"Where is the assurance that such a contract wouldn't be thrust upon us again?" asked one of the players, clearly reflecting the complete lack of faith the team had in its Board. This was a sad situation indeed because it left the Board with no teeth to fight the ICC and also showed the players as adamant. It is strange that on such a contentious issue, the players were not willing to talk to the Board directly.

The players, reportedly, wanted to concentrate on the third Test than open a direct dialogue with the Board. This was difficult to digest because they still would have spent time discussing this issue among themselves. Once it was known that Shastri was unacceptable to the Board, skipper Sourav Ganguly ought to have stepped in and taken over the responsibility considering his rapport with the Board president. Lack of communication was one major hindrance as far as the players and the Board were concerned.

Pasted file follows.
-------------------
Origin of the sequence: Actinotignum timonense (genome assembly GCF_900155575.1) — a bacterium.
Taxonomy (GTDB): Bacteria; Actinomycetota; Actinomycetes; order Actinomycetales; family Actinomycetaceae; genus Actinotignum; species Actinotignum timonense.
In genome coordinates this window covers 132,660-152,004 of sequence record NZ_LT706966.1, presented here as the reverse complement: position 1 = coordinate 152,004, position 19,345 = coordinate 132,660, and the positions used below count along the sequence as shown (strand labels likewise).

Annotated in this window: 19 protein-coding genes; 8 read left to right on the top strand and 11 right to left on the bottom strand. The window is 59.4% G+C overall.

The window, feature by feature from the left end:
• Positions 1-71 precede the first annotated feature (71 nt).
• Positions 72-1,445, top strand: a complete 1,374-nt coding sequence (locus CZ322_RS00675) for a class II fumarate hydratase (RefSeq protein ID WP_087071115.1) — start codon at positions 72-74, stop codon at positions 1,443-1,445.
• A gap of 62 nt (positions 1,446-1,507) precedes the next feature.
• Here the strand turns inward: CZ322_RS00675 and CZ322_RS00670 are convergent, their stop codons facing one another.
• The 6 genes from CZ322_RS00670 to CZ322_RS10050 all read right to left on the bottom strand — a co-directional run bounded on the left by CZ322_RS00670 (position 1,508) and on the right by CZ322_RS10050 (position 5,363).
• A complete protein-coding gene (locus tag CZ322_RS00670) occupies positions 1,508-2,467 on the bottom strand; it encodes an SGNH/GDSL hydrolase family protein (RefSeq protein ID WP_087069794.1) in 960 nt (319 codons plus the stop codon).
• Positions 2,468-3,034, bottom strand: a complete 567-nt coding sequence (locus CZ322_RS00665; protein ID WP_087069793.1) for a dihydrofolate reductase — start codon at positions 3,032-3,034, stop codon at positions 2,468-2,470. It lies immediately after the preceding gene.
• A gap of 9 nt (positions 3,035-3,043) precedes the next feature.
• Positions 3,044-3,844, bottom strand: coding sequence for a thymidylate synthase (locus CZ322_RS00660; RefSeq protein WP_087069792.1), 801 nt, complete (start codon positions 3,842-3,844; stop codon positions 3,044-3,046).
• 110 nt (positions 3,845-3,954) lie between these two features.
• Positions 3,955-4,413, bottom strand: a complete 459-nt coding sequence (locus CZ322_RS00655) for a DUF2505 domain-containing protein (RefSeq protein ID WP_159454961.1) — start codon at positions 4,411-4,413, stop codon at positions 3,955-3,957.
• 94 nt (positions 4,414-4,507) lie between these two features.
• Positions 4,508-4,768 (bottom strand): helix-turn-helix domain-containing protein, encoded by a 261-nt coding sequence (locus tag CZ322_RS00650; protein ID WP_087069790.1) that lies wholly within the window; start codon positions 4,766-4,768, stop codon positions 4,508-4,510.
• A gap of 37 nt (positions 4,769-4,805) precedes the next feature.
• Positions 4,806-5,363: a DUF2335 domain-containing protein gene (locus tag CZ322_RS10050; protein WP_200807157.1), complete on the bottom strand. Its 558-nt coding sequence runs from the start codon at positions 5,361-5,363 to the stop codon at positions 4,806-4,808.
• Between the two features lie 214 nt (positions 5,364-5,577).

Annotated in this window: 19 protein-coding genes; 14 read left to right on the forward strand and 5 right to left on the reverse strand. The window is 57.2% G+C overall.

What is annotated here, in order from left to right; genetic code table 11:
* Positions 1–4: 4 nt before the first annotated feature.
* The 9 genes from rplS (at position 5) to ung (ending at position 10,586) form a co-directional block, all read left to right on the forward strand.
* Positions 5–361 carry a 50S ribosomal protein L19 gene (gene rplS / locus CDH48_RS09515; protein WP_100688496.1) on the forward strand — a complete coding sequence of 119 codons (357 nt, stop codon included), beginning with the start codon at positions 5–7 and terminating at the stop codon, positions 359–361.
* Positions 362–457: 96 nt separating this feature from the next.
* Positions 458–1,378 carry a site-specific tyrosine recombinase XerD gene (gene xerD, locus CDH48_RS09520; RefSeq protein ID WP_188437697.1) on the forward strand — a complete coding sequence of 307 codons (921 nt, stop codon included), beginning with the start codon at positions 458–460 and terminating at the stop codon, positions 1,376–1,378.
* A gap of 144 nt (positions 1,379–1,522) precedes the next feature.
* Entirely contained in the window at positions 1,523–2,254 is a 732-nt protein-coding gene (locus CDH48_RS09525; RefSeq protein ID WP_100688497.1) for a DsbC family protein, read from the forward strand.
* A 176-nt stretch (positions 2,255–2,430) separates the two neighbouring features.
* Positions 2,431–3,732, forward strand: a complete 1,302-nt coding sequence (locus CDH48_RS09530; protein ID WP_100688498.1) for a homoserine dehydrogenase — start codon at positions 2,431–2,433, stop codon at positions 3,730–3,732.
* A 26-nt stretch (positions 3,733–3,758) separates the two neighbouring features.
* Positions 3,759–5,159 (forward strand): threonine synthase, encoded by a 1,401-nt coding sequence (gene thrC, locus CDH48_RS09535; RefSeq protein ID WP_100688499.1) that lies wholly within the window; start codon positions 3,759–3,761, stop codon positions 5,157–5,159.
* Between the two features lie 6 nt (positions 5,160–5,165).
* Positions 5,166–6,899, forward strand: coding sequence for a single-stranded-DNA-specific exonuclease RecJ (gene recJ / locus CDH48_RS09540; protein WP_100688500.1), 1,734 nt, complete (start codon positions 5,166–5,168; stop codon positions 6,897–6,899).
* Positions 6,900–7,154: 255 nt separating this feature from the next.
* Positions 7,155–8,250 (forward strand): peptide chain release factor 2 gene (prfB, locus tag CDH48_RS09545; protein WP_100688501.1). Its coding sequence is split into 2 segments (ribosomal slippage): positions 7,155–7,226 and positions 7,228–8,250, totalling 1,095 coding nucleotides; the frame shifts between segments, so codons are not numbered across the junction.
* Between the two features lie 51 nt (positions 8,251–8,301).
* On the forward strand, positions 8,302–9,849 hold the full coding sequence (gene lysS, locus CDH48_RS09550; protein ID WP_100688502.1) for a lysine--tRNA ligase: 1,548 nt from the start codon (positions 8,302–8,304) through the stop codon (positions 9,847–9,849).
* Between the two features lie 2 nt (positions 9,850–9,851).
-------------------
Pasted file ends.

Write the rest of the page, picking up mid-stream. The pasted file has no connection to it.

"There was talk of the Players' Union being revived only because the players' commercial interests were in danger of being swept aside," countered a Board official. "Mark my words these cricketers will never be united because each one has his own agenda. Why don't you conduct a secret ballot to check how many players don't want to sign the contract? It's just four or five players who have been behind this move and have brought bad name to the game and the country," said the official.